Under the terms of current licensing legislation, anyone wanting to run a night club in England, Wales and Scotland is required to apply for two licences - a premises licence and a personal licence.
A premises licence is a single licence that covers all aspects of how a night club operates including the supply of alcohol, regulated entertainment and late night refreshment (although in some cases late night refreshment may be exempt from the licensing requirement). Premises licences are issued by local licensing authorities and require applicants to demonstrate how they will promote the four Licensing Act objectives of preventing crime and disorder, ensuring public safety, preventing public nuisance and protecting children from harm. Each local authority has standard conditions to ensure these objectives are met. These may cover matters such as:
- fire safety, including escape signage and escape routes, alarms and fire fighting equipment
- general safety, including overcrowding, ventilation, first-aid measures and so on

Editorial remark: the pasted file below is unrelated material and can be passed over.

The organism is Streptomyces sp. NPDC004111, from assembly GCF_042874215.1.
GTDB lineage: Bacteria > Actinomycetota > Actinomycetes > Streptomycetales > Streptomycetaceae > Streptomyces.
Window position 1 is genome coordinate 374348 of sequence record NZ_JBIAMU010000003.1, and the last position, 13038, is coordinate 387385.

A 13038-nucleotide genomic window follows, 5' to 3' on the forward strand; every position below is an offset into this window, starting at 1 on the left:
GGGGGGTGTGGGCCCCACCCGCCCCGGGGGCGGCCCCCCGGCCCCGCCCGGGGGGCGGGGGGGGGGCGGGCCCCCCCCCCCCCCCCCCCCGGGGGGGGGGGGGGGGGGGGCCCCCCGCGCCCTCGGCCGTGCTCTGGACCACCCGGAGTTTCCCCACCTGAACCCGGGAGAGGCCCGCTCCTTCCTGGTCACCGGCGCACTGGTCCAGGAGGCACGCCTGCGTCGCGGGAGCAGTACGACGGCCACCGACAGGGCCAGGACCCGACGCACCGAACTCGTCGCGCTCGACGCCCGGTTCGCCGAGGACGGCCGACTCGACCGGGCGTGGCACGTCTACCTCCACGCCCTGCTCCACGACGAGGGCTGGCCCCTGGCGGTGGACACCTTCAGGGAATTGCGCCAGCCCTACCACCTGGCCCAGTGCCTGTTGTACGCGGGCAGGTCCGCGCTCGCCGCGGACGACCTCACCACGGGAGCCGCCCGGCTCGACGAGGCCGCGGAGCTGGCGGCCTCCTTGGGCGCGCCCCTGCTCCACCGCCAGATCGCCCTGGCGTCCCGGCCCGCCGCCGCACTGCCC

- controlling noise and disturbance
- arrangements for door security
- emergency lighting conditions
Applicants also have to:
- be over 18 years of age
- set out their proposed opening hours
- describe their premises (including safety features) and include a plan of their premises
- say what activities their premises will be used for, for example dancing, live music
- advertise their application
A personal licence is required as well as a premises licence. A personal licence allows individuals to supply or authorise the supply of alcohol under a premises licence. Under the Act all premises must have an identified personal licence holder. Applicants for a personal licence must hold an accredited qualification from an approved training provider to ensure that they are aware of licensing requirements and their wider social responsibilities. Applicants also need a basic criminal records check.
The Gov.uk website has more information on the Licensing Act and provides guidance for applicants in England and Wales. The Scottish Government website has similar guidance for applicants in Scotland.
Licensing in Northern Ireland
In Northern Ireland a different system of licensing operates. There are a set number of licences and a new business would have to buy one of the existing licences from a club or pub that is prepared to give up its licence. The old licence is returned in order for an application for a new licence to be made to the local court. As well as an alcohol licence, you'll also need an entertainment licence in Northern Ireland.Local courts can provide information about licensing procedures and applications in Northern Ireland. Information is also available on the NI Direct website.
Contact your local authority for further information on licensing in your area.